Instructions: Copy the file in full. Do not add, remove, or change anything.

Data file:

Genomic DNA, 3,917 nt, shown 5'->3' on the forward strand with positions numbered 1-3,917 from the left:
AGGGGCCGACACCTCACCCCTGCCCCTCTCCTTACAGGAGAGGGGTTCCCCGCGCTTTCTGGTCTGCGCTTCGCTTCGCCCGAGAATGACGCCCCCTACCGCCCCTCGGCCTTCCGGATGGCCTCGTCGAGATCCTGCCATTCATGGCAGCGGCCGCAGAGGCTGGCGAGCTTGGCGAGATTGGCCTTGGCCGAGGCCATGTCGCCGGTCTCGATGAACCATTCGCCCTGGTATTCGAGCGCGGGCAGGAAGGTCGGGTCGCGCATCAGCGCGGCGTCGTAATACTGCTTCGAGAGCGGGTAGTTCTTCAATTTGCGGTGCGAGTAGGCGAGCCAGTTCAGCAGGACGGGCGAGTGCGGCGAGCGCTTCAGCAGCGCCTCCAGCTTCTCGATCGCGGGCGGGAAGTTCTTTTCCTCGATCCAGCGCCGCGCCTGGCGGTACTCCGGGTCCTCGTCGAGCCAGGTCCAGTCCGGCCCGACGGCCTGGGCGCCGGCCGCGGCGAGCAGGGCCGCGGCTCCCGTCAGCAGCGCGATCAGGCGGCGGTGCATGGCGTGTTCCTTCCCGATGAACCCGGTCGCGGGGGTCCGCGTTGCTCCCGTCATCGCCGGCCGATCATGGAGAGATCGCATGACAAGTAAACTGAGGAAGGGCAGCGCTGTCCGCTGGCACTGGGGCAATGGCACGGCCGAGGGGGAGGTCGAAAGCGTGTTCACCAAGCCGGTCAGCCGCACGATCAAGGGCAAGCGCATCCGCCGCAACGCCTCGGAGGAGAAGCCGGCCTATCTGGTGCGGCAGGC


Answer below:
Genomic DNA, 3,917 nt, shown 5'->3' on the forward strand with positions numbered 1-3,917 from the left:
AGGGGCCGACACCTCACCCCTGCCCCTCTCCTTACAGGAGAGGGGTTCCCCGCGCTTTCTGGTCTGCGCTTCGCTTCGCCCGAGAATGACGCCCCCTACCGCCCCTCGGCCTTCCGGATGGCCTCGTCGAGATCCTGCCATTCATGGCAGCGGCCGCAGAGGCTGGCGAGCTTGGCGAGATTGGCCTTGGCCGAGGCCATGTCGCCGGTCTCGATGAACCATTCGCCCTGGTATTCGAGCGCGGGCAGGAAGGTCGGGTCGCGCATCAGCGCGGCGTCGTAATACTGCTTCGAGAGCGGGTAGTTCTTCAATTTGCGGTGCGAGTAGGCGAGCCAGTTCAGCAGGACGGGCGAGTGCGGCGAGCGCTTCAGCAGCGCCTCCAGCTTCTCGATCGCGGGCGGGAAGTTCTTTTCCTCGATCCAGCGCCGCGCCTGGCGGTACTCCGGGTCCTCGTCGAGCCAGGTCCAGTCCGGCCCGACGGCCTGGGCGCCGGCCGCGGCGAGCAGGGCCGCGGCTCCCGTCAGCAGCGCGATCAGGCGGCGGTGCATGGCGTGTTCCTTCCCGATGAACCCGGTCGCGGGGGTCCGCGTTGCTCCCGTCATCGCCGGCCGATCATGGAGAGATCGCATGACAAGTAAACTGAGGAAGGGCAGCGCTGTCCGCTGGCACTGGGGCAATGGCACGGCCGAGGGGGAGGTCGAAAGCGTGTTCACCAAGCCGGTCAGCCGCACGATCAAGGGCAAGCGCATCCGCCGCAACGCCTCGGAGGAGAAGCCGGCCTATCTGGTGCGGCAGGC